Life can be like tug-of-war. If you insist on always having your own way you’ll pull people into a mud puddle. But if you build strong, steady anchors at both ends of a rope, you create a lifeline over the ooze. There is more than one way to overcome an obstacle. You don’t always have the right answer. By giving way to others needs, you’ll build bridges rather than moats.

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Humans make mistakes. Sometimes they’re bad enough to damage a connection to someone. But if you regularly bond with your loved ones you will create more links than you break and relationships will endure.

Imitate G-d’s Bond in Your Relationships

If you don’t sense a bit of the eternal when you begin a friendship think twice. Rather than chasing after people with whom you build thread–like connections at best, look for those with whom you can create long-lasting bonds.

G-d wants an eternal, substantial connection with you. Wave off the quick and the short-term. Seek out and build everlasting bonds in your life. Starting now pays huge dividends.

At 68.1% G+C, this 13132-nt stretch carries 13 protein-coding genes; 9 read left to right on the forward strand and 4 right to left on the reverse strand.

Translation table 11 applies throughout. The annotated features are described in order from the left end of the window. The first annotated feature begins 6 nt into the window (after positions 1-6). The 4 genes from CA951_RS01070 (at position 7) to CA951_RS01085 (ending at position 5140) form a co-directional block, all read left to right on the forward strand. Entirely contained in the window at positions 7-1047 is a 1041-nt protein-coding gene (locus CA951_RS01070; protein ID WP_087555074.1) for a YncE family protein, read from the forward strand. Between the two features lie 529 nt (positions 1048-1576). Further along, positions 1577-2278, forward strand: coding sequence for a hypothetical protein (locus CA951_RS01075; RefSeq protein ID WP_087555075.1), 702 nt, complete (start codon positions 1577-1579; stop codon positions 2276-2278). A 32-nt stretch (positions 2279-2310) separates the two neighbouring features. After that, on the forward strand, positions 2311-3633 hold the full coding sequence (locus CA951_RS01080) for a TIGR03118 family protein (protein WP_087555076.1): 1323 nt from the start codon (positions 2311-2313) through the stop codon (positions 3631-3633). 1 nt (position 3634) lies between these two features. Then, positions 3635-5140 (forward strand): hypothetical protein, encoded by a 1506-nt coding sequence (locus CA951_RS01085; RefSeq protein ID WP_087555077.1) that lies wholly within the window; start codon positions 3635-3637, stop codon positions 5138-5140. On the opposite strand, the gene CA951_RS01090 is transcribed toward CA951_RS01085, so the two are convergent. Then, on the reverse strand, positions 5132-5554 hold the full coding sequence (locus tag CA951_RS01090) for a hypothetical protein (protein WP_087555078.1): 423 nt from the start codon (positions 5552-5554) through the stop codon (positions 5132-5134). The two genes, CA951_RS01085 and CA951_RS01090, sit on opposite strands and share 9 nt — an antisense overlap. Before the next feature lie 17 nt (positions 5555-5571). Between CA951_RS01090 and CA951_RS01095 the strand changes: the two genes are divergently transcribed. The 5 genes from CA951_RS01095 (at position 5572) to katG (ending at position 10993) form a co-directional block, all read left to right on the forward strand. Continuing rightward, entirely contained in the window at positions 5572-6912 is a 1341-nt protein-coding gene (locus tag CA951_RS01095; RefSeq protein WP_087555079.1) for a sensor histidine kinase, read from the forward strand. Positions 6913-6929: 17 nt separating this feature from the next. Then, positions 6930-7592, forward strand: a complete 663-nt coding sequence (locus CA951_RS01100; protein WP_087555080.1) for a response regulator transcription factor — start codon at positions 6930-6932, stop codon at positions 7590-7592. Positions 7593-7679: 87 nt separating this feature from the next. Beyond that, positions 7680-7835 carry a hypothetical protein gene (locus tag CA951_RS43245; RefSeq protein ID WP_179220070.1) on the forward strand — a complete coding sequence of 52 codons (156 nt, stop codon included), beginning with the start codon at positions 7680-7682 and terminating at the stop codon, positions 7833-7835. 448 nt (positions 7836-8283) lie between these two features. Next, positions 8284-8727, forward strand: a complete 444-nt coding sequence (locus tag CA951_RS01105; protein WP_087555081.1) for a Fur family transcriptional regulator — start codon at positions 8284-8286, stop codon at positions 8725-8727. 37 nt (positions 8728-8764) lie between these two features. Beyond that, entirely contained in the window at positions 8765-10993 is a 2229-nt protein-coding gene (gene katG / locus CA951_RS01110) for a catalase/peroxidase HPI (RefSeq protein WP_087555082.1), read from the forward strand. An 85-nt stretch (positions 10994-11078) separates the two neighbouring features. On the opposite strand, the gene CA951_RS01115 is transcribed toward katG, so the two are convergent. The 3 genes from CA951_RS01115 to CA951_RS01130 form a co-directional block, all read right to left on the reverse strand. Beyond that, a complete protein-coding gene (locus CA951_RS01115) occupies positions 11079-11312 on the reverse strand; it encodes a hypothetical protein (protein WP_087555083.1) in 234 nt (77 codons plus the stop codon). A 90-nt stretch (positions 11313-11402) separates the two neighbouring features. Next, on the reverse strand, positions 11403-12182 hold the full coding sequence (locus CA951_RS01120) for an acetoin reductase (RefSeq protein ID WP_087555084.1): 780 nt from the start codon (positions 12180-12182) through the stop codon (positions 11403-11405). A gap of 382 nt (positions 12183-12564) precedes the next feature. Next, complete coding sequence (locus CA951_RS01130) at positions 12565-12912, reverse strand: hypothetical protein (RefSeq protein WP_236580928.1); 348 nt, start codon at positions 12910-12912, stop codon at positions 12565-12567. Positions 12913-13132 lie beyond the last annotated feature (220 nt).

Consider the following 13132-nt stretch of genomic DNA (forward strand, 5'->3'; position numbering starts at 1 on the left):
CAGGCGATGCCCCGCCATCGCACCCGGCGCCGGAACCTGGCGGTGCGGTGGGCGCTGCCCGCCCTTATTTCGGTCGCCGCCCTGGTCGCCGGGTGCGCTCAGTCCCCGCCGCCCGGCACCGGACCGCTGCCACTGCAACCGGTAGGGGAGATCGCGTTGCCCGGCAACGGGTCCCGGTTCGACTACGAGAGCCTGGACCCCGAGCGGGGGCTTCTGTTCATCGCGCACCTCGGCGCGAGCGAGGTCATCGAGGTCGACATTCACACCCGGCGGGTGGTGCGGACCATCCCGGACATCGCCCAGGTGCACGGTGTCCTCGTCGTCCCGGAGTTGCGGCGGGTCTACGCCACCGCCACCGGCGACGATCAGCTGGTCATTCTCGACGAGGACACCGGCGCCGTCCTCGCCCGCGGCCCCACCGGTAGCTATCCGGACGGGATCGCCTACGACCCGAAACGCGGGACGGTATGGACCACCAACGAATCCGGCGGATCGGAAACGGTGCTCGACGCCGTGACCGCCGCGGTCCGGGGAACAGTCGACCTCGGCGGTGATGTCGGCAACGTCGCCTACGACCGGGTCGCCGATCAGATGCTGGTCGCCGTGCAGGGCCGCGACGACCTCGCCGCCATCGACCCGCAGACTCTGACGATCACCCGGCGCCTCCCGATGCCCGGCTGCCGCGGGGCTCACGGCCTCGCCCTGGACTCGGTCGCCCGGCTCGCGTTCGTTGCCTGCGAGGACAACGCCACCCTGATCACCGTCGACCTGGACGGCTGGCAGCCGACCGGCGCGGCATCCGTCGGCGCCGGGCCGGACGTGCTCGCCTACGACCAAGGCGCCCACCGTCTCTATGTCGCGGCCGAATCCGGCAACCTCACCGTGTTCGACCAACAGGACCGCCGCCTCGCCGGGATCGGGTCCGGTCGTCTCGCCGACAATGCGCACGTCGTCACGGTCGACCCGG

How do decide which relationships you'll invest in?

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Every year beginning on Simchas Torah, the cycle of reading the Torah, the first five books of the Bible, ends and begins again. Each Sabbath a portion known as a sedra or parsha is read. Its name comes from the first significant word or two with which this weekly reading begins.

Do you have a question about the Old Testament? Ask it here and I will answer it in a future Parsha Nugget!

The Key to Building a Successful Life

Parsha [Passage of Scripture] Nugget [Precious Idea] Shoftim – Deuteronomy 16:18-21:9

Wealth, a solid marriage, or better health: We all want these things yet they seem so elusive. Wouldn’t it be nice to know the one thing to do that will lead to success? What grand action inevitably leads to wealth? What are the magic words that will create a solid marriage? What is the trick for breaking a bad habit or ingraining a good one? Parshas Shoftim, has the answer: